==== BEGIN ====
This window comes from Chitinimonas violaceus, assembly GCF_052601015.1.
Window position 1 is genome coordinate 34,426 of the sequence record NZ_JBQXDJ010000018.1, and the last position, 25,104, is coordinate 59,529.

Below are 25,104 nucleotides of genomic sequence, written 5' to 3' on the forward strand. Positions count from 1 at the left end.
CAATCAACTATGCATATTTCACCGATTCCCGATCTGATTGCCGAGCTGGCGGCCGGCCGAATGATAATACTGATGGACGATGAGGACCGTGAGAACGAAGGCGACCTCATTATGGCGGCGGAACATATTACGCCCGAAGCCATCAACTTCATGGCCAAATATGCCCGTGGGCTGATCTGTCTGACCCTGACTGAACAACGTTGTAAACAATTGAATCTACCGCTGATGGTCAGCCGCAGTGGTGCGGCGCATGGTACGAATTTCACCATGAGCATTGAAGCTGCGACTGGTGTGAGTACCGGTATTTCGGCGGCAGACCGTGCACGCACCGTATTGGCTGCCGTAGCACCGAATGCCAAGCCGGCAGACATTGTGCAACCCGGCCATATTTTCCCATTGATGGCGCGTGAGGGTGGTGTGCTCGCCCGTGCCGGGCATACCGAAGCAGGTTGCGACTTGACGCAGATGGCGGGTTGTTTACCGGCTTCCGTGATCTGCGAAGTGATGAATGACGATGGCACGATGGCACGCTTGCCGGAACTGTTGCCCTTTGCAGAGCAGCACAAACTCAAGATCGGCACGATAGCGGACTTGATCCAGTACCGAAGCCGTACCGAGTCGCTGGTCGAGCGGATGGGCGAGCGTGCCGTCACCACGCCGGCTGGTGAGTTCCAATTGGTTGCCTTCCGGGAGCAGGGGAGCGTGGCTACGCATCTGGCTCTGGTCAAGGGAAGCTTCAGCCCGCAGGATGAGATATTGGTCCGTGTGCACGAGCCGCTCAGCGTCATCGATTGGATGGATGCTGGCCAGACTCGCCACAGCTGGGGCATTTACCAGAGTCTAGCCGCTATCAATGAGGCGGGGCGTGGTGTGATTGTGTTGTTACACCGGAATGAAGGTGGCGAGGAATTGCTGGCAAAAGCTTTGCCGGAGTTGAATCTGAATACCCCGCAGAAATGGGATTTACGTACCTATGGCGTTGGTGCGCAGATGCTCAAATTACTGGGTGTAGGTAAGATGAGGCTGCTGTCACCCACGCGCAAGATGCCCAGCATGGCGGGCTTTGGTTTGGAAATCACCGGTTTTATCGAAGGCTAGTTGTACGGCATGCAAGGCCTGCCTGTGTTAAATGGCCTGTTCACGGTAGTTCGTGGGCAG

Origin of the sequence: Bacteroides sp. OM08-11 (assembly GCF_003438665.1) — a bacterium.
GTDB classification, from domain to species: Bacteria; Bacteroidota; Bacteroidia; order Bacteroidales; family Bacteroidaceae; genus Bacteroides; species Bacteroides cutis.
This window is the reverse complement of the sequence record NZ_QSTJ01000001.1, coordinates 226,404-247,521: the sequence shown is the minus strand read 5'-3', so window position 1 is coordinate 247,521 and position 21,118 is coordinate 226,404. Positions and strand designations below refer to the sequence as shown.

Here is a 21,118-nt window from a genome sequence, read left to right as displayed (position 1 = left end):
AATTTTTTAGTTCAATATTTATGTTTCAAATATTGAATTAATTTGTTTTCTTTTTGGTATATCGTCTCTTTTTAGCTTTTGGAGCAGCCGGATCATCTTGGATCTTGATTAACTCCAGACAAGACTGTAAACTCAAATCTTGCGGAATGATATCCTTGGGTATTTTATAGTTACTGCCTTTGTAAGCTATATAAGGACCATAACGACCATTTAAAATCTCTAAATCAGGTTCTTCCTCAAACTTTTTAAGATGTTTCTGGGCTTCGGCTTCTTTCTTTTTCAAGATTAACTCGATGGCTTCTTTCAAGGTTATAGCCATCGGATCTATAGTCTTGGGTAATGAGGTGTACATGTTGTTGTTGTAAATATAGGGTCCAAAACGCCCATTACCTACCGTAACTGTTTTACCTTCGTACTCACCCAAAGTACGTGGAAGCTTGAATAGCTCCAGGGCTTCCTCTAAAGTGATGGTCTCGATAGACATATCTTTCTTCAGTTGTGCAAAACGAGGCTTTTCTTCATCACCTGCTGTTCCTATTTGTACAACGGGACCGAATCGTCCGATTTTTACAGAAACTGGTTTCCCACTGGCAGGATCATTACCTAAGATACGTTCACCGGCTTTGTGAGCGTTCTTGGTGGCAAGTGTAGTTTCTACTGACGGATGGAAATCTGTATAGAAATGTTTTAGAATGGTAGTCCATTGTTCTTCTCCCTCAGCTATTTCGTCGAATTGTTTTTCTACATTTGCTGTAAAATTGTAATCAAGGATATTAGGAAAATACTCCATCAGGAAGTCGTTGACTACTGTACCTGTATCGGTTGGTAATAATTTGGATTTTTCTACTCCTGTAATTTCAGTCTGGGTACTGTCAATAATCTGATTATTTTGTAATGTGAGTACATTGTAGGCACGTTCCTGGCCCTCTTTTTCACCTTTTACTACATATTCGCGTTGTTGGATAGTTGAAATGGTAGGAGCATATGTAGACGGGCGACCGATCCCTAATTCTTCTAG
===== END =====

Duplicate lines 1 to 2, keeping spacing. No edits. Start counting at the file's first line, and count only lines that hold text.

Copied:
This window comes from Chitinimonas violaceus, assembly GCF_052601015.1.
Window position 1 is genome coordinate 34,426 of the sequence record NZ_JBQXDJ010000018.1, and the last position, 25,104, is coordinate 59,529.